Where do beginner readers read in the English, mainstream primary school and where could they read?
Where do beginner readers read in the English, mainstream primary school and where could they read? Emma Jane Dyer
This thesis explores design for the beginner reader in Year One by evaluating existing spaces in the English primary school and imagining new ones. Three significant gaps identified in the literature of reading, the teaching of reading and school design are addressed: the impact of reading pedagogies, practices and routines on spatial arrangements for beginner readers inside and beyond the classroom; a theoretical understanding of the physical, bodily and sensory experience of the beginner reader; and the design of reading spaces by teaching staff.
The study uses a design-oriented research methodology and framework proposed by Fällman. A designed artefact is a required outcome of the research: in this case, a child-sized, semi-enclosed book corner known as a nook.
The research was organized in three phases. First, an initial design for the nook was created, based on multi-disciplinary, theoretical research about reading, school design and architecture. Secondly, empirical research using observation, pupil-led tours and interviews was undertaken in seven primary schools to determine the types of spaces where readers read: spaces that were often unsuitable for their needs. Thirdly, as a response to the findings of phases one and two, the nook was reconceived to offer a practical solution to poorly-designed furniture for reading in schools and to provoke further research about the ideal qualities of spaces for the beginner reader.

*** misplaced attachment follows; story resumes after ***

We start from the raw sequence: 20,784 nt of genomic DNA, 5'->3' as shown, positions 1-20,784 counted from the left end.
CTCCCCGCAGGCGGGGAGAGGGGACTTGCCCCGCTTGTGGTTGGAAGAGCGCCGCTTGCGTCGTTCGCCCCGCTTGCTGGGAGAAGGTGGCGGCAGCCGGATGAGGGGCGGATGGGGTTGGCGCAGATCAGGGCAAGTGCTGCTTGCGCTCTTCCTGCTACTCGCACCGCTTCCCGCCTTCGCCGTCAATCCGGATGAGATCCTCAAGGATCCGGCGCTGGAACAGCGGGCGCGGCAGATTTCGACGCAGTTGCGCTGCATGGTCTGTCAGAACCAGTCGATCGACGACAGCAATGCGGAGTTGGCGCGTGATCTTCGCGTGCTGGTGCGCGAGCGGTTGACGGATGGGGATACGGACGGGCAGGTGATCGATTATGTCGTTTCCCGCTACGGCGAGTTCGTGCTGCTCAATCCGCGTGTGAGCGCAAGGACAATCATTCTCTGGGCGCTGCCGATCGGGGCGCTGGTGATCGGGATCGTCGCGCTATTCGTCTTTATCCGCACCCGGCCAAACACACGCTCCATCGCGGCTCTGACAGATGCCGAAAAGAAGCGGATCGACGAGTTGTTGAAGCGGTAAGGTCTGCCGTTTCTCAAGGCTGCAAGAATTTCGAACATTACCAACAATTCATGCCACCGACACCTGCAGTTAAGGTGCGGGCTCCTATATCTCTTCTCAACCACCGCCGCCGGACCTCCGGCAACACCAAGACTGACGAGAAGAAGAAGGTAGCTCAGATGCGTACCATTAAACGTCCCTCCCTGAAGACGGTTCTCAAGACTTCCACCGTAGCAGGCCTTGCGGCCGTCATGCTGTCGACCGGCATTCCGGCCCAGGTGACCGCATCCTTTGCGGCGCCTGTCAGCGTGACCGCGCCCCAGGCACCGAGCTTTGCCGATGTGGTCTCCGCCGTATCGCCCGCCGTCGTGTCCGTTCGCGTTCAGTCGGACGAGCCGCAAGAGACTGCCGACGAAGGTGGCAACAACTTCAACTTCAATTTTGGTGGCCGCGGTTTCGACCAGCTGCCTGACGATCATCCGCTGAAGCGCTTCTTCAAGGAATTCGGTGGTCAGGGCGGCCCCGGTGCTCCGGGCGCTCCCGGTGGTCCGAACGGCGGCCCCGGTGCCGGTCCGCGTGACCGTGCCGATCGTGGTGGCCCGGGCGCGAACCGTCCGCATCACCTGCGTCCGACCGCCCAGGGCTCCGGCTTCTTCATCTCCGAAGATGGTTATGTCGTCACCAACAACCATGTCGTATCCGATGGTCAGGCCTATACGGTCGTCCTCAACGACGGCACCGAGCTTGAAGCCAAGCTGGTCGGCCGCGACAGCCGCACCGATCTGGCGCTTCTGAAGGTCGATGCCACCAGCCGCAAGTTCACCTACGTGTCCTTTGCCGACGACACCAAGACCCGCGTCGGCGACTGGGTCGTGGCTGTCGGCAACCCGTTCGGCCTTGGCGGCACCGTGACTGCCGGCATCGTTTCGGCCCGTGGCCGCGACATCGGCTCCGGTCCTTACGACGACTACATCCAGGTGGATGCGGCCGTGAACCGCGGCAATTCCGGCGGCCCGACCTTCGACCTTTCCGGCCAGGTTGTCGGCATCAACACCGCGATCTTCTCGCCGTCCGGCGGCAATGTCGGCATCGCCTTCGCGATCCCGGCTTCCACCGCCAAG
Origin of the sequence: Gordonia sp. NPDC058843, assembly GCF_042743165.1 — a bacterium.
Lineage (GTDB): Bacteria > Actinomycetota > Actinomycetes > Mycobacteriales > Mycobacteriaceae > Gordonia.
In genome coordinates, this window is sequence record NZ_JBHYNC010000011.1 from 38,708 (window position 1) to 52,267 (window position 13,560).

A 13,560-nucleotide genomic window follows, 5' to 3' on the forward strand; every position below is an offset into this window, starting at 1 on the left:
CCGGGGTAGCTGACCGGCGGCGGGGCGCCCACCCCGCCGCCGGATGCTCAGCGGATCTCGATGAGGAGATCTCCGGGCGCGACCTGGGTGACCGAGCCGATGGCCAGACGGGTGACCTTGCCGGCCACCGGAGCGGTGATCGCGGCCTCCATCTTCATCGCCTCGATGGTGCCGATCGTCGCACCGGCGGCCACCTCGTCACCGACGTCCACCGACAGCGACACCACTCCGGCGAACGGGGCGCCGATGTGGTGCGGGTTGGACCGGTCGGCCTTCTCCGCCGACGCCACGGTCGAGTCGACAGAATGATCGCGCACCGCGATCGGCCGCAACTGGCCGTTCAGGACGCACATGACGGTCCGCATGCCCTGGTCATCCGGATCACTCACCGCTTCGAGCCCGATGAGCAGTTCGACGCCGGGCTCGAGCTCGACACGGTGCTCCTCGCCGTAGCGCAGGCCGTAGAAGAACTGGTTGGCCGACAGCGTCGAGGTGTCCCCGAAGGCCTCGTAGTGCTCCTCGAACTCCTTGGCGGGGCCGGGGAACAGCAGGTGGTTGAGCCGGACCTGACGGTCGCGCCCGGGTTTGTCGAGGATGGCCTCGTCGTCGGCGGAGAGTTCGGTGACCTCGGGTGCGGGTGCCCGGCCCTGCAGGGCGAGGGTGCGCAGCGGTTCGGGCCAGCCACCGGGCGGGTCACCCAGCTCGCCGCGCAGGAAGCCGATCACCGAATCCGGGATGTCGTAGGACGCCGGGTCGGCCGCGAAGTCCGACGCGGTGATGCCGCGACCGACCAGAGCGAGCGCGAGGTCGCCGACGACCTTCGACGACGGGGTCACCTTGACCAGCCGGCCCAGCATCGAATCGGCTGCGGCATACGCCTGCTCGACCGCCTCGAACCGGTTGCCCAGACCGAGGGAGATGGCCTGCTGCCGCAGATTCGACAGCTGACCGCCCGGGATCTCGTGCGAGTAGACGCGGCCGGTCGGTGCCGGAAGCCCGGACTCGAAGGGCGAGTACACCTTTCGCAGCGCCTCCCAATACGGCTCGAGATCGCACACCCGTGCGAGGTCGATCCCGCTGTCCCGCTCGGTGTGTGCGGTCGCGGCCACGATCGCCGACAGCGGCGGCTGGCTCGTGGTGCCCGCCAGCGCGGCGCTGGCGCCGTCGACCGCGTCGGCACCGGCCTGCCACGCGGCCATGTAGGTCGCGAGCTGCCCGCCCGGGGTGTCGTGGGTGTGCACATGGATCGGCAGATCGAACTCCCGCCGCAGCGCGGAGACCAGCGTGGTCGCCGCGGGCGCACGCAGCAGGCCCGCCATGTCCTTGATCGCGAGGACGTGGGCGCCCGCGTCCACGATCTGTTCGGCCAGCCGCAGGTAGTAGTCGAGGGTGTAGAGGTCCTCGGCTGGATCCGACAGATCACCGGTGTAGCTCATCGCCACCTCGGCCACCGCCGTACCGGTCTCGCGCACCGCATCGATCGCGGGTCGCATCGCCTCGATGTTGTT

The study demonstrates how the experience of the individual reader is affected by choices made about the national curriculum; by the size of schools and the spaces within them where readers can learn; by the design of classrooms by teachers; and by regulatory standards for teaching and non-teaching spaces. In developing a methodology that can stimulate and facilitate communication between architects, educators, policy-makers and readers, this thesis offers a valuable contribution to the ongoing challenge of improving school design for practitioners and pupils.